FOURTH carcinogen found in US blood pressure drugs as global pill-contamination scandal drags on – leaving millions at risk of exposure
- Two-thirds of the globe’s drug ingredients are made in factories in China and India
- In July 2018, major quality control issues were exposed, revealing millions of people had been exposed to chemicals
- Companies and health officials were forced to pull drugs from the supply, causing a shortage
- Now, an online pharmacy has found another chemical in drugs that were labeled ‘safe’
A fourth carcinogen has been found in America’s supply of blood pressure drugs.
The US and Europe have faced severe shortages of heart medications since last summer, when it emerged that millions of people (at least a million Americans, and another million in Europe) were taking pills laced with cancer-causing chemicals.
The chemicals were traced back to quality control failings at factories in China and India, which cheaply and efficiently produce two-thirds of drug ingredients in the world.
Officials and pharmaceutical companies were forced to pull most heart drugs from the US, leaving millions of people to choose between contaminated drugs or nothing.
Earlier this year, as the shortage dragged on, the US Food and Drug Administration (FDA) released a list of safe alternatives.
But today, a new FDA filing reveals those, too, appear to have been contaminated with another, previously undetected chemical: dimethylformamide (DMF), a solvent which is used in plastics, pesticides, and synthetic leathers.
The US and Europe have faced severe shortages of heart medications since last summer, when it emerged that millions of people were taking pills made in China laced with cancer-causing chemicals
The chemical was spotted in lots of valsartan provided by various top firms, including Novartis, after testing conducted by Valisure, an online pharmacy.
Valisure presented its findings to the FDA last week, forcing the agency into a new conundrum over how to get around the shortage.
Global authorities have been clamping down on sales of some blood pressure medicines for almost a year.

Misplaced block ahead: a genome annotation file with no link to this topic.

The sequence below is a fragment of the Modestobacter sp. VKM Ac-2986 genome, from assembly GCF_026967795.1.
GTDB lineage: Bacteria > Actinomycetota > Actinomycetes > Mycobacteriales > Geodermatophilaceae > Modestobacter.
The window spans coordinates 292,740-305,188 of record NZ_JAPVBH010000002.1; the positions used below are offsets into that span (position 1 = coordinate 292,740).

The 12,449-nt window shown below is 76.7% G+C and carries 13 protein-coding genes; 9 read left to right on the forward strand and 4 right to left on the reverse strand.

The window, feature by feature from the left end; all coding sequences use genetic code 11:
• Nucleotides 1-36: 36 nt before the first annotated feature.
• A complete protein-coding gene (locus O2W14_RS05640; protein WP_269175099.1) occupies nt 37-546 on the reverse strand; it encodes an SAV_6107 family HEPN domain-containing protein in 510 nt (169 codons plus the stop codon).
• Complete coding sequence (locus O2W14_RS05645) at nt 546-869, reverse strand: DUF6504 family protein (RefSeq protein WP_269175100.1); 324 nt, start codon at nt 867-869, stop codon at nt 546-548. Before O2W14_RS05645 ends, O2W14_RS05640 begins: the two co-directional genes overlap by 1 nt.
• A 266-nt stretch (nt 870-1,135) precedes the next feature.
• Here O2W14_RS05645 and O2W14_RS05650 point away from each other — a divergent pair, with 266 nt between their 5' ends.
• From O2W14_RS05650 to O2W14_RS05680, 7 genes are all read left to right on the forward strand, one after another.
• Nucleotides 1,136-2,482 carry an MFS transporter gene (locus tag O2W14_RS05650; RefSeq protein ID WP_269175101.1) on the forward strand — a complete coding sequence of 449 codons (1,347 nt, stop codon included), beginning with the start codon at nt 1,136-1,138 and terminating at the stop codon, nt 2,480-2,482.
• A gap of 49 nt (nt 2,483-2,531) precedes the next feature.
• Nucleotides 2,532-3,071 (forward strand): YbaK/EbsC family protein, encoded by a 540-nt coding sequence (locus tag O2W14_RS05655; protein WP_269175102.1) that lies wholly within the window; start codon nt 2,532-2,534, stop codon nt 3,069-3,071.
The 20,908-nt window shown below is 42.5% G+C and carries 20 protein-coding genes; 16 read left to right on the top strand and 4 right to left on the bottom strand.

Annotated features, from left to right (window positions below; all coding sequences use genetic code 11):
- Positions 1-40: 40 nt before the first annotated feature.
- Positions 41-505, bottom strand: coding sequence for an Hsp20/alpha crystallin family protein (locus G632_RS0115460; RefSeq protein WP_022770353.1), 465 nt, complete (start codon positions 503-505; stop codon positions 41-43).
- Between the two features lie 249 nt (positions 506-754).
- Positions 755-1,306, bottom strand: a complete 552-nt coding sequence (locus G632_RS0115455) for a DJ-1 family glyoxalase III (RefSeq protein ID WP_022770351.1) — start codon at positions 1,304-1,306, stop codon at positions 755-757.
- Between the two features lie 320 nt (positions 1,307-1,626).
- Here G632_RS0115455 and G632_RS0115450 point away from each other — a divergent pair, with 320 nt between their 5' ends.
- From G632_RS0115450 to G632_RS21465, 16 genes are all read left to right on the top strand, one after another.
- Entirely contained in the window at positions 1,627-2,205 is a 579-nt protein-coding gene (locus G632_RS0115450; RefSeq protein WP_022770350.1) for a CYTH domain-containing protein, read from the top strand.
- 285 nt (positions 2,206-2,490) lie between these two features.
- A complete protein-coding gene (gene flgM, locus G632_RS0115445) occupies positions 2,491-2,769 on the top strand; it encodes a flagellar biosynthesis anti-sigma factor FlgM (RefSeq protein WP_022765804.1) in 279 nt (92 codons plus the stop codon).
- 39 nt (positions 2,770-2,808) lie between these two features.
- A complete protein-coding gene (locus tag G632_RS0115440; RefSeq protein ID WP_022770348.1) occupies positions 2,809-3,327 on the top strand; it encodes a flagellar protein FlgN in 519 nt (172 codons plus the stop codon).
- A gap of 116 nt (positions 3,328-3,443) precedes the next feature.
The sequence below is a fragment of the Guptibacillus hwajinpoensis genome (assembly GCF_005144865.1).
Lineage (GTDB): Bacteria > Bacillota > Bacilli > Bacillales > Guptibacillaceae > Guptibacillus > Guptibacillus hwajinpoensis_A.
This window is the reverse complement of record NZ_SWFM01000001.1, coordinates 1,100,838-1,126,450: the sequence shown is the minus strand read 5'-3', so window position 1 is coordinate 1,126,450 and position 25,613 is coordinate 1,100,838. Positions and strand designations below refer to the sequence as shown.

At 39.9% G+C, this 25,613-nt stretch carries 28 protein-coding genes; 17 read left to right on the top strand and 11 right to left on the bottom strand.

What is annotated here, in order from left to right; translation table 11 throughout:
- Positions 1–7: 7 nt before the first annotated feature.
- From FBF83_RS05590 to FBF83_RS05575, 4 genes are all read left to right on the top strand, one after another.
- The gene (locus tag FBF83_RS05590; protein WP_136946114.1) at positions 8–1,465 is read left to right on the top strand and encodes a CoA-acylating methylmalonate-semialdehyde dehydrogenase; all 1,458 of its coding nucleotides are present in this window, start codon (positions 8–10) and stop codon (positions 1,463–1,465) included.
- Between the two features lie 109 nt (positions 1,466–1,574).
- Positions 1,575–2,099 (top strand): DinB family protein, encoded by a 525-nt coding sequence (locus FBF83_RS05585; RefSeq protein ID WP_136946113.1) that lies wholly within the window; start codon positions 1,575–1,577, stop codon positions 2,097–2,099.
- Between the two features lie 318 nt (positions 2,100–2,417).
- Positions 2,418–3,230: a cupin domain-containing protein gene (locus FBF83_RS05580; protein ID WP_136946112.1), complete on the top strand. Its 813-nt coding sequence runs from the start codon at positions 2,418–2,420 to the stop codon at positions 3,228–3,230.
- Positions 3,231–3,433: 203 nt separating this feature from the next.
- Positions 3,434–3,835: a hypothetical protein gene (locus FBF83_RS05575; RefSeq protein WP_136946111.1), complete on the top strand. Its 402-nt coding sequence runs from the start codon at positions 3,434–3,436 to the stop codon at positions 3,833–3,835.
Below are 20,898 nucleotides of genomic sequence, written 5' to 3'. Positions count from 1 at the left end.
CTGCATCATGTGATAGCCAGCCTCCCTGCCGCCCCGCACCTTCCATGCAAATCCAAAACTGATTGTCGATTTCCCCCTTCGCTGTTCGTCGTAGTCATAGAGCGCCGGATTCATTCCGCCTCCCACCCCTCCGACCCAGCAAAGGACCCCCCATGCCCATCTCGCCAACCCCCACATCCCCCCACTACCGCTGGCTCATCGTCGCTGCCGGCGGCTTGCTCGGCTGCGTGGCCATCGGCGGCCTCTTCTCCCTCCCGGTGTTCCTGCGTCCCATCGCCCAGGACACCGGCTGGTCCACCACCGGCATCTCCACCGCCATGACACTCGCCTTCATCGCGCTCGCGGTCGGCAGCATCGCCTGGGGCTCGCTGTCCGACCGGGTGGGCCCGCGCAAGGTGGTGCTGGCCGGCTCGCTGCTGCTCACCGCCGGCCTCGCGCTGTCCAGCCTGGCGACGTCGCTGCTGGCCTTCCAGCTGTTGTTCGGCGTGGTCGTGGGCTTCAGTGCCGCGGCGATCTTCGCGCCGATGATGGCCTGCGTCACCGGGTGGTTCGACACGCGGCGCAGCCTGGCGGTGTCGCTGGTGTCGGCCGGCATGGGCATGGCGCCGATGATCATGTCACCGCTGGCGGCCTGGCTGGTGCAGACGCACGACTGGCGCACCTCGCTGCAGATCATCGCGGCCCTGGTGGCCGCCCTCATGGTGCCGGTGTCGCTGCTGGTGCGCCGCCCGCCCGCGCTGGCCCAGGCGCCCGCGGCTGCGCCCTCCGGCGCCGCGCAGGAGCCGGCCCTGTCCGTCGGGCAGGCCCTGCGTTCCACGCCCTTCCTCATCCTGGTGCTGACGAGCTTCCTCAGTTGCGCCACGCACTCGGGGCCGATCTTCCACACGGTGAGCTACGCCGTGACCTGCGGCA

The drugs – valsartan and losartan, mainly made in China and India – were found to be tainted with two probable carcinogens – N-nitrosodiethylamine (NDEA) and N-nitrosodimethylamine (NDMA).
European regulators first detected the contamination in spring 2018 and started taking action cutting off the offending supply. In summer 2018, the FDA followed suit.
In the fall, generic drugmakers such as Mylan NV, Teva Pharmaceutical and Novartis’ Sandoz recalled products containing the tainted ingredients.
Then, in January, the FDA confirmed that another cancer-causing toxin, N-Nitroso-N-methyl-4-aminobutyric acid (NMBA), had been identified in 87 lots of losartan potassium pills made in India.
Controlling for NDEA, NDMA and NMBA is complicated.
They appear to be a byproduct of chemical interactions, though it’s not clear exactly which ones.
It’s unclear what the FDA will do in light of the new report.
It’s possible the FDA will return to an earlier strategy: telling Americans not to worry, and to keep taking their possibly contaminated drugs, insisting the levels of NDEA, NMDA, and NMBA were too low to be a concern.
That stance raised eyebrows among doctors and researchers.
Rosemary Gibson, author of ChinaRx: Exposing The Risks Of America’s Dependence on China For Medicine, told DailyMail.com in an interview: ‘Each Chinese-made tablet had more than 200 times acceptable limit, much more than other recalled products.’